Popular search engines like Google and Bing are so enmeshed in our everyday lives that have become synonymous with search in most of our minds. However, though web search and enterprise are broadly comparable, they work in quite different ways and serve distinct purposes. Enterprise search tools are for use by employees. They retrieve information from all types of data that an organization stores, including both structured data, which is found in databases, and unstructured data that takes the form of documents like PDFs and media. The term “enterprise search” describes the software used to search for information inside a corporate organization. The technology identifies and enables the indexing, searching and display of specific content to authorized users across the enterprise.
IT industry analysts have shared that enterprise search is growing into something new. In 2017, for instance, Gartner created a new enterprise search category called “Insight Engines.” These solutions help business synthesize information interactively, or even proactively, by ingesting, organizing and analyzing data. Forrester, another prominent analyst firm, defines this new category as “Cognitive Search.”
How does enterprise search work?
Content is the raw material for enterprise search
More and more data to analyze, structure and classify
Data becomes more pervasive within a business as the organization grows. There can be a huge proliferation of product information, process information, marketing content and so forth. Individual teams create content, which then inevitably spreads across the enterprise.
Diversity of data
The information found inside large organizations tends to be highly diverse and fragmented. It’s invariably hosted on a broad range of repositories and enterprise applications. These include Content Management Systems (CMS’s), Enterprise Resource Planning solutions (ERP), Customer Relationship Management (CRM), Relational Database Management Systems (RDBMS’s), file systems, archives, data lakes, email systems, websites, intranets and social networks as well as both private and public cloud platforms.
The data comes from a variety of sources. Structured and unstructured data are kept in different “containers.”
How enterprise search indexes, classes and ranks data
Search engine process
The enterprise search process occurs in three main phases:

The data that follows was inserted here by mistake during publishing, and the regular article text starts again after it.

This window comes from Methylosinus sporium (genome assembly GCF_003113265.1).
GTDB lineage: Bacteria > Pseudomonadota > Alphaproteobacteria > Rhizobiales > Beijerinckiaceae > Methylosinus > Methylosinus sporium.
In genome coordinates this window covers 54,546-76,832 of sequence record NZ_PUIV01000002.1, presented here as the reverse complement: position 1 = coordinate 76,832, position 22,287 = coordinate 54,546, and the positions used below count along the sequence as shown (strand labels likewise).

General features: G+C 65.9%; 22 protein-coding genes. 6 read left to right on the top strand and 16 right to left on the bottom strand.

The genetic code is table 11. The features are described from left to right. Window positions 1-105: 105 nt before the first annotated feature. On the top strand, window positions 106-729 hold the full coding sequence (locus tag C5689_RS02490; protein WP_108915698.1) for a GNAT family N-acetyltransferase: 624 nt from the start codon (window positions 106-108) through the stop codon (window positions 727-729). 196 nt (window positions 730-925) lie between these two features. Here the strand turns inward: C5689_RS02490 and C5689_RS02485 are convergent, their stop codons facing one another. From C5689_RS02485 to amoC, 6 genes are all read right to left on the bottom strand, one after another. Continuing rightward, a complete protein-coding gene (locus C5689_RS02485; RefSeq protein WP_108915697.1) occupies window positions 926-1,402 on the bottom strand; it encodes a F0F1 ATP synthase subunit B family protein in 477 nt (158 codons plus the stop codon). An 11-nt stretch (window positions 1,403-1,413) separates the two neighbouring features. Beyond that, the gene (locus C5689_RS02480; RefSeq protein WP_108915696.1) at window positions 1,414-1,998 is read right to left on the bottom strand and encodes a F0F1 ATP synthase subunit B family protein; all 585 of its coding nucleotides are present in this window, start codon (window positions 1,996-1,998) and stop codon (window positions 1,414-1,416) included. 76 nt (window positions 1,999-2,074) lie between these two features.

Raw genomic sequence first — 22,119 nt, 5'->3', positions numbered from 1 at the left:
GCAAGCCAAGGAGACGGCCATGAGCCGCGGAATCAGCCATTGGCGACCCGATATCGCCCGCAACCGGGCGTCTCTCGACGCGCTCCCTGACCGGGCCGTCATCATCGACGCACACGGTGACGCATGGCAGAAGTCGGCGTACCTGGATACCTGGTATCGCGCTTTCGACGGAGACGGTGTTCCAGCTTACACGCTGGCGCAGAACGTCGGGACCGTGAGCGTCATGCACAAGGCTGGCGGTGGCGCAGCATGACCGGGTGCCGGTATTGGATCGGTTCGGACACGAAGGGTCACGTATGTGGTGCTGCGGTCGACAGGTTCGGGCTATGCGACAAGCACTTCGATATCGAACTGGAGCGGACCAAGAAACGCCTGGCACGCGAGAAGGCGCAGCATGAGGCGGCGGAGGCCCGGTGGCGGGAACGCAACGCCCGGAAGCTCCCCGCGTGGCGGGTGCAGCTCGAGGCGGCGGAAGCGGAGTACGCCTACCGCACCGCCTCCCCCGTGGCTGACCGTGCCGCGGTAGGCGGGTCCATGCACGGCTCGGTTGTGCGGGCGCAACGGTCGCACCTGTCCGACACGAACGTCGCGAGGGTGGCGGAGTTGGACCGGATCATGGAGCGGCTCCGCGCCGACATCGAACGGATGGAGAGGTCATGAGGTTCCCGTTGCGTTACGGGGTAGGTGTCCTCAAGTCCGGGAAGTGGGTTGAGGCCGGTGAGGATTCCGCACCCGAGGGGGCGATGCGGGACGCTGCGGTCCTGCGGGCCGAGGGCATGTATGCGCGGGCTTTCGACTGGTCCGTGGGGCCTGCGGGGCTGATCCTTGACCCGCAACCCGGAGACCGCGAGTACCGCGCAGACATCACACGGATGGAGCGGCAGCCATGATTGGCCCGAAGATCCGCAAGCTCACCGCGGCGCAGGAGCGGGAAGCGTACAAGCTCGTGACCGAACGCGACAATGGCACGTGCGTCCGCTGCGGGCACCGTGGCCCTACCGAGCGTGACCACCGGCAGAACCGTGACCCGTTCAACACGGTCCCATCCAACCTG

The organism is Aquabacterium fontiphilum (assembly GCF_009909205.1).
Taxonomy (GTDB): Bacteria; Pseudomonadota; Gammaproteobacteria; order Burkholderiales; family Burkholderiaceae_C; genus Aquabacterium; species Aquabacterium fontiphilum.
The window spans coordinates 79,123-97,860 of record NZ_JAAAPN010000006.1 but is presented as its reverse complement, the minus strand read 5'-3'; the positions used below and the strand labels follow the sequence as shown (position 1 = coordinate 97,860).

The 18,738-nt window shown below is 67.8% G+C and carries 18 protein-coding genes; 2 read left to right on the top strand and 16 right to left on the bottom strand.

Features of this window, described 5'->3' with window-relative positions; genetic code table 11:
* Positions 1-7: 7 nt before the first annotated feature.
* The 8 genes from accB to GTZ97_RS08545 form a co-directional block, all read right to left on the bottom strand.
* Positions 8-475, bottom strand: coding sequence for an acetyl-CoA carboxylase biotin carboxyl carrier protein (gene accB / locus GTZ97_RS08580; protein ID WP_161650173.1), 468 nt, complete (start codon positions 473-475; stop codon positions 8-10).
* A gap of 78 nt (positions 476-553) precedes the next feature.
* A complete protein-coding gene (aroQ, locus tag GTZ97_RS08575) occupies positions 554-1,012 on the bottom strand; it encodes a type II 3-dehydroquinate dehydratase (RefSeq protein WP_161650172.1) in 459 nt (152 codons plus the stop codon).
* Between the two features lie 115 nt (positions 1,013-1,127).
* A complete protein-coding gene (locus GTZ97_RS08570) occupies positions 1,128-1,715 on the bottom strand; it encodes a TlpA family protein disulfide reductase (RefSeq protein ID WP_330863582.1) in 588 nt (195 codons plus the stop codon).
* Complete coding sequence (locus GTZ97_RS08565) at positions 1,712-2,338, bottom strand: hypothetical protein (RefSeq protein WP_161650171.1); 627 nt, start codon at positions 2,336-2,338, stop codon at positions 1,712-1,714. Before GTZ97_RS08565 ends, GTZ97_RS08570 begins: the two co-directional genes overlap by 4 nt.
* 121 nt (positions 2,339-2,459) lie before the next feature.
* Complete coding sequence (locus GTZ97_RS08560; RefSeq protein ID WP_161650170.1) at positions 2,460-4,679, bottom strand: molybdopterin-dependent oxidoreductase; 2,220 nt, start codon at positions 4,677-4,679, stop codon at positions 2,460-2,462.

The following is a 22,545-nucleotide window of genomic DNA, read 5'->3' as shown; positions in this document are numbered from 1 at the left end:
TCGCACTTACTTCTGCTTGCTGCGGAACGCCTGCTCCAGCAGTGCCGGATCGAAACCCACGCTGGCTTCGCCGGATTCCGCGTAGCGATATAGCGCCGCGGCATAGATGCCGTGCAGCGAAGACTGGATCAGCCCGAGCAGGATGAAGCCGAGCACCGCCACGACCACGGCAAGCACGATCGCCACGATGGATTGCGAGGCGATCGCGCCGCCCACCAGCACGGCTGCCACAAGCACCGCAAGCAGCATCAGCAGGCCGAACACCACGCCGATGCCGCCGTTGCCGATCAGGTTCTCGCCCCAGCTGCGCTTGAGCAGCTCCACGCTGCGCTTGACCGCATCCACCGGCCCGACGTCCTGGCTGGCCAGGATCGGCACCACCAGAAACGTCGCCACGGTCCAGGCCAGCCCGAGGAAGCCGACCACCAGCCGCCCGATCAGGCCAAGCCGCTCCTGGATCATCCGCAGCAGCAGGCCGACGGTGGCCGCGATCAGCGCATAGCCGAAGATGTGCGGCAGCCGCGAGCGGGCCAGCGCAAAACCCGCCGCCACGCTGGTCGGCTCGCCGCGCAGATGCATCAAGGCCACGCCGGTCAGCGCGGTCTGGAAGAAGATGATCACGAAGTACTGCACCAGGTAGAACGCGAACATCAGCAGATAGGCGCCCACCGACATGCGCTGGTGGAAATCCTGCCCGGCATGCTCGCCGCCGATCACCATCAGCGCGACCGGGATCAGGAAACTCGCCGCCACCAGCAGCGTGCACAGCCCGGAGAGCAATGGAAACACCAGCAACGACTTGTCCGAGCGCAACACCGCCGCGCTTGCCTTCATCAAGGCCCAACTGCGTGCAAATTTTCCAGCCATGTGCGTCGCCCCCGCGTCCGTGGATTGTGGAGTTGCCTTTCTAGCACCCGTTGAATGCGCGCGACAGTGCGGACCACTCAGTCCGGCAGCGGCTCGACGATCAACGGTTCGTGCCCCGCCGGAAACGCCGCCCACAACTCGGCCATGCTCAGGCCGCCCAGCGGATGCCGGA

- Exploration—Here, the enterprise search engine software crawls all data sources, gathering information from across the organization and its internal and external data sources.
- Indexing—After the data has been recovered, the enterprise search platform performs analysis and enrichment of the data by tracking relationships inside the data—and then storing the results so as to facilitate accurate, quick information retrieval.
- Search—On the front end, employees request for information in their native languages. The enterprise search platform then offers answers—taking the form of content and pieces of content—that appear to be the most relevant to the query. The query response also factors in the employee’s work context. Different people may get different answers that relate to their work and search histories.
Techniques like Natural Language Processing (NLP) and Machine Learning are often involved in determining relevant answers to queries.
Natural Language Processing (NLP)
NLP, a branch of Artificial Intelligence (AI), involves interactions between humans and computers that take the form of natural, human-like language. Its ultimate objective is to make sense of human languages in a way that is valuable to the process at hand, with the computer reading, deciphering, understanding the human language.
Machine learning applies AI to give systems the ability to learn and improve from experience, automatically, without the need to be programmed explicitly. It focuses on creating computer software that can access data and then make use of it for learning purposes.
User Experience Design
User experience (UX) design is about creating products that deliver relevant, meaningful experiences to end users. It comprises the design of the entire process required to acquire and integrate the product. This includes branding, design, function and usability.
Why is enterprise search strategic in big companies?
Content without access is worthless
Enterprise search helps people in an organization find the information they need to perform their jobs. It gives them access to data extracted from inside the business, along with external data sources like document management systems, databases, paper and so forth.